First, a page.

“Christopher Columbus is a d***** bag.” It was my first year at the University of Connecticut when I read these words. I was on my way to class, and some aviator wearing college hipster had this Sharpied across his Michael Jordon sponsored plain, white Hanes T-Shirt. I was confused at first, then I remember it was early October. In fact, it happened to be Columbus Day. Clearly, this person had some pent up aggression towards Columbus… and with good reason. Columbus was, in part, responsible for the darkest black eye of European history – the start of overseas imperialism. He also took credit for a discovery the Vikings made roughly 500 years earlier and one could argue that he was partly responsible for the slaughtering of millions of natives in South America. It takes some historical perspective, but perhaps Jolly Pumpkin is picking up what I’m putting down. The beer is called Fuego del Otoño (which means autumn fire – symbolic of the downfall of native South American civilization), the language represents the country Columbus sailed for, Chris made his “discovery” in the fall, and adorned on this label looks a pretty sorrowful woman dressed in 1492 garb. Read between the lines here. Or it could just mean that the leaves change a fiery color. I like my theory better. Enough history though, time to do the numbers.
Appearance: For being unfiltered, I am genuinely surprised how clear this beer is. However, this is a 750 mL bottle of beer, and I have about two more pours to go – I suspect that the yeast in the bottom will make its way out on pours 2 and 3. The color of the beer is light amber with a fluffy off white head.
Smell: White wine, lactic acid, wood, with faint hints of caramel and butterscotch.
Taste: First sip, I got a lot of sour notes upfront with a lot of lactic acidity. It sort of shocked my tastes buds, but on the second go around, it was a different story. The malts in the beer do shine through past the initial sour kick with a bready and caramel sweetness to them. I’m not sure if the label is subconsciously making me think about falling leaves, but the best way I can describe the taste is like going outside on a crisp fall afternoon and smelling the air. The taste of falling damp leaves is in the brew past the initial tartness – this is where I think the spices in the beer (mostly nutmeg and a pinch of cinnamon) poke through. The beer itself is not sour per sé, but it has a tart kick throughout it with continual funkiness from start to finish (barnyard, hay – the usual suspects in brett beers). The finish on this brew is dry, dry, dry. The aftertaste leaves you wanting to dive back in to satisfy the thirst this beer creates. There is also a definite bitterness on the sides after you swallow, but the taste of the brew itself is not bitter at all; I think the bitterness comes from the tannins in the wood and perhaps from the chestnuts used during the brewing process.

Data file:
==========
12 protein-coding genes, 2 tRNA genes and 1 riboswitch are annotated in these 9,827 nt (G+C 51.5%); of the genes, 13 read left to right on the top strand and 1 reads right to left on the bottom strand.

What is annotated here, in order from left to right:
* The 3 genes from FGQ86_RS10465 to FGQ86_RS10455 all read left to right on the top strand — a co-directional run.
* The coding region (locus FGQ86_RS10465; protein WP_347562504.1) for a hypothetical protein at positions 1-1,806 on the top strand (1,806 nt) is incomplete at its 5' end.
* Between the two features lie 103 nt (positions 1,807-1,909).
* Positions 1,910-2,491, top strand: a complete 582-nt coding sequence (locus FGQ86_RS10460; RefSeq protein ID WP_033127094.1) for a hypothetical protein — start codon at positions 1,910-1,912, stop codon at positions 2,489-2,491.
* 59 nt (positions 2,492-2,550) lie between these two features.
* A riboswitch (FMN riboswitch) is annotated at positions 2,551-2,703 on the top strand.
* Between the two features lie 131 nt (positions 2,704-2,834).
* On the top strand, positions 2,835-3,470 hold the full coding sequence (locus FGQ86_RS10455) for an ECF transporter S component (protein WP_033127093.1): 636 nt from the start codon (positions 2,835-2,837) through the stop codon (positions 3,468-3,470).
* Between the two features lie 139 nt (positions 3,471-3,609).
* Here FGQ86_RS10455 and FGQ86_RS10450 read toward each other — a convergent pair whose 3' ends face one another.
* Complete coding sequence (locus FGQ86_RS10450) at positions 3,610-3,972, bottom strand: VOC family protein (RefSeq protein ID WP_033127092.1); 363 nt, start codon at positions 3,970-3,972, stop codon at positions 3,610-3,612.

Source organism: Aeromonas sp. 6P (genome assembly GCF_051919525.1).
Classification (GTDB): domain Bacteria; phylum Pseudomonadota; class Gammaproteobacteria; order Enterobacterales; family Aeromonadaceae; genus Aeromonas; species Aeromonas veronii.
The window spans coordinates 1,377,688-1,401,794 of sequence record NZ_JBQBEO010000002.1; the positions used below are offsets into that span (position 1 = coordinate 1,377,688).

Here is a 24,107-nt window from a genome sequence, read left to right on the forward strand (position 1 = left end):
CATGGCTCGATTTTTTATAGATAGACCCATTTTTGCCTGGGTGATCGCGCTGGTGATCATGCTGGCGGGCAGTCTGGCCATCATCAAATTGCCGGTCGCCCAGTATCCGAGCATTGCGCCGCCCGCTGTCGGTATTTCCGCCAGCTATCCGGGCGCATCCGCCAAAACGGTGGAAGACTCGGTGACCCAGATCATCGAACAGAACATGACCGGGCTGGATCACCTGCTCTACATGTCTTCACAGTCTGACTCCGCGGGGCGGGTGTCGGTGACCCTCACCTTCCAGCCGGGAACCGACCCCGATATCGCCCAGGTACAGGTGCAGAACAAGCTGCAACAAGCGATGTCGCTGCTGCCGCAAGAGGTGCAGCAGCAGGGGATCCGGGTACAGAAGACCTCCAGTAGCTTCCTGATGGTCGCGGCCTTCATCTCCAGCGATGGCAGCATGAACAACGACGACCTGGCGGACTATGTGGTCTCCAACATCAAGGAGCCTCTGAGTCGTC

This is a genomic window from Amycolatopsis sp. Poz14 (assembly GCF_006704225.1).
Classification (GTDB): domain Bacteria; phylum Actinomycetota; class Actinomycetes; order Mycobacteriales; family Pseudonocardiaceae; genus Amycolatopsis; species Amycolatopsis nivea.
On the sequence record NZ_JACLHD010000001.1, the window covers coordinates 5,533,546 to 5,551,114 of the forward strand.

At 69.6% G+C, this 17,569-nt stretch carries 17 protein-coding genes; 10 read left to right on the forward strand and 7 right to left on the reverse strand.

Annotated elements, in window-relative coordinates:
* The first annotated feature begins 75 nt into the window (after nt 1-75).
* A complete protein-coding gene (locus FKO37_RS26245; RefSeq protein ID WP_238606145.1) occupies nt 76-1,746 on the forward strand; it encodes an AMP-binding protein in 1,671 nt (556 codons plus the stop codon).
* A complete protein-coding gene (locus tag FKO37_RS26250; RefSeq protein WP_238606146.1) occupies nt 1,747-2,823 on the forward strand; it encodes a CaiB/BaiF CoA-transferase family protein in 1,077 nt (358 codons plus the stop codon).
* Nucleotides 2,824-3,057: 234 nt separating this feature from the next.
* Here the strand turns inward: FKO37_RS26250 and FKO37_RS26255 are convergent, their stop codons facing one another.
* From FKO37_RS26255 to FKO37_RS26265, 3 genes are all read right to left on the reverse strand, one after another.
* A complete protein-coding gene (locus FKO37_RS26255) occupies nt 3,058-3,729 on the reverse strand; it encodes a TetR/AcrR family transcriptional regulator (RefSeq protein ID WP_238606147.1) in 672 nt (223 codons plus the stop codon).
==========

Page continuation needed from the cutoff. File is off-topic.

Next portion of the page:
The mouthfeel and carbonation on this beer are really quite nice, especially the mouthfeel. The one knock on Jolly Pumpkin beers for me is that they always seemed a bit too thin, but Autumn Fire’s is certainly appropriate for a fall style ale. More than what you would expect out of a spring seasonal, but not approaching the stout/porter category in any way. For 6.1% ABV, this beer is very drinkable and very unique.
Overall: For a fall seasonal, I think Jolly Pumpkin nailed this. It truly reminds me of the tastes and smells of the northern U.S. fall season. The only gripe I have with the brew is its finish. It could be a little more rounded – some of the sweet breadyness of the malt would have been a nice contrast to the dryness of the oak. The amount of tartness is what you would expect out of any Jolly Pumpkin brew, and I really enjoy it. Overall, I’d give this guy a B+. If you’re a fan of sours but still like your fall seasonals, give this guy a try. If you live in a state that doesn’t distribute brews from Jolly Pumpkin, try finding it at Plum Market online.